He believed that the similarities between the two nations, whose ancient civilizations had developed around river deltas, with all socio-cultural implications of this fact, can embrace the seeds of a long and fruitful relationship based on mutual understanding, and deep respect, the belief that was later reflected in his teachings, which have guided the Vietnamese leaders ever since.
In the 1955 Bandung conference, a milestone in establishing the Non-Aligned Movement, the Egyptian leader Gamal Abdel Nasser and Ho Chi Minh met to contribute, with other influential leaders, to uphold the efforts of the struggling nations, seeking national unity and independence.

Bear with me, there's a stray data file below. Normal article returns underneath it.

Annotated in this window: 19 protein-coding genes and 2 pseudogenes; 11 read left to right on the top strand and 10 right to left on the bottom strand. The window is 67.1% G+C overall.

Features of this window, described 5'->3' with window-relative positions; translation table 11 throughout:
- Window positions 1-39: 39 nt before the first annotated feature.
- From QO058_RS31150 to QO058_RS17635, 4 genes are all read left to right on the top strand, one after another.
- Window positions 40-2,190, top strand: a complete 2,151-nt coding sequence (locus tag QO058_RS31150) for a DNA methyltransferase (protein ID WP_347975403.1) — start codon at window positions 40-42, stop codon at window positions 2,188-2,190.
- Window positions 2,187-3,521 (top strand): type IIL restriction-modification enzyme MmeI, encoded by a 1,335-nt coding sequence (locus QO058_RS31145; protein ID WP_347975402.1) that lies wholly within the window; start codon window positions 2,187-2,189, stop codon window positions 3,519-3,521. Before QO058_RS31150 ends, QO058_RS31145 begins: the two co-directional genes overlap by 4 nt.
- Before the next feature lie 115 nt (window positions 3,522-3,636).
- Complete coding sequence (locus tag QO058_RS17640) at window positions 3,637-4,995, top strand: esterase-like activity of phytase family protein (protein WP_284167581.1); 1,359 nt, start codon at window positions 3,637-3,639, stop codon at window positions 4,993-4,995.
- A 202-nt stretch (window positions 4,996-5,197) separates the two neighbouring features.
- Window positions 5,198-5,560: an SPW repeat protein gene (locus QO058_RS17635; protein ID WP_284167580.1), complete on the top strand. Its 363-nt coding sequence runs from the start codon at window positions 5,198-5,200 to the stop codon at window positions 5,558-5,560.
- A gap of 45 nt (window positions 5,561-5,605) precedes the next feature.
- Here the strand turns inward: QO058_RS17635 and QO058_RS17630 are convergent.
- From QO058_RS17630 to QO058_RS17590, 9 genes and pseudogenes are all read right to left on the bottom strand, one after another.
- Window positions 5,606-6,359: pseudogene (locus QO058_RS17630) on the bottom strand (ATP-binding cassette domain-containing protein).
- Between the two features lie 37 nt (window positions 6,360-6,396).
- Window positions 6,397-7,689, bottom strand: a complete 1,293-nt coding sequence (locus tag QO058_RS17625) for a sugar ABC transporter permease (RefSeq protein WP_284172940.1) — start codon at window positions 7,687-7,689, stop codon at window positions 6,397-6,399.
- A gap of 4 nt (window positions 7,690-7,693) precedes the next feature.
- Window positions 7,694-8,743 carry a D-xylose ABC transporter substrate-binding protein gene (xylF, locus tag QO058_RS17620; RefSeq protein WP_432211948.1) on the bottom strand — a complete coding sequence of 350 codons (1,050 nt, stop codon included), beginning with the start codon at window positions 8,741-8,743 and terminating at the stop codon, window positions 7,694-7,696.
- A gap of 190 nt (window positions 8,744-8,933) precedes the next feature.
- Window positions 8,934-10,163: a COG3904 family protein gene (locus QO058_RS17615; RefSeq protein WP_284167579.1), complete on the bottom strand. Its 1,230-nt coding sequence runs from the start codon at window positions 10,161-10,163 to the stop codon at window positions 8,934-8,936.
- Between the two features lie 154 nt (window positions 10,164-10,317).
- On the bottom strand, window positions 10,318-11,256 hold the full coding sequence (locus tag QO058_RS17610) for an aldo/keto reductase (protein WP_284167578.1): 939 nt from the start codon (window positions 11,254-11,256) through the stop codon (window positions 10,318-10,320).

And in 1963 the guiding vision of the relations was materialized, in the modern sense, by establishing diplomatic relations between Egypt and Vietnam. Both countries continued their diligent quest to ensure an international order characterized by equality, justice, and respect for international law.
In this connection, I find it enlightening to refer to the article by H.E Mr. Nguyen Phu Trong, the General Secretary of the Communist Party of Vietnam (CPV) on the occasion of the 131st birthday of President Ho Chi Minh. In this eloquent piece of writing, the General Secretary illustrates how Vietnamese people have undergone a long revolutionary struggle to defend their nation and achieve their unity, and how the CPV had the vision to adopt the necessary reforms embodied in the Doi Moi (Renewal) and gradually develop a socialist-oriented market economy, while maintaining independence, self-reliance and multi-lateralization as principle guidelines for Vietnam’s foreign policy.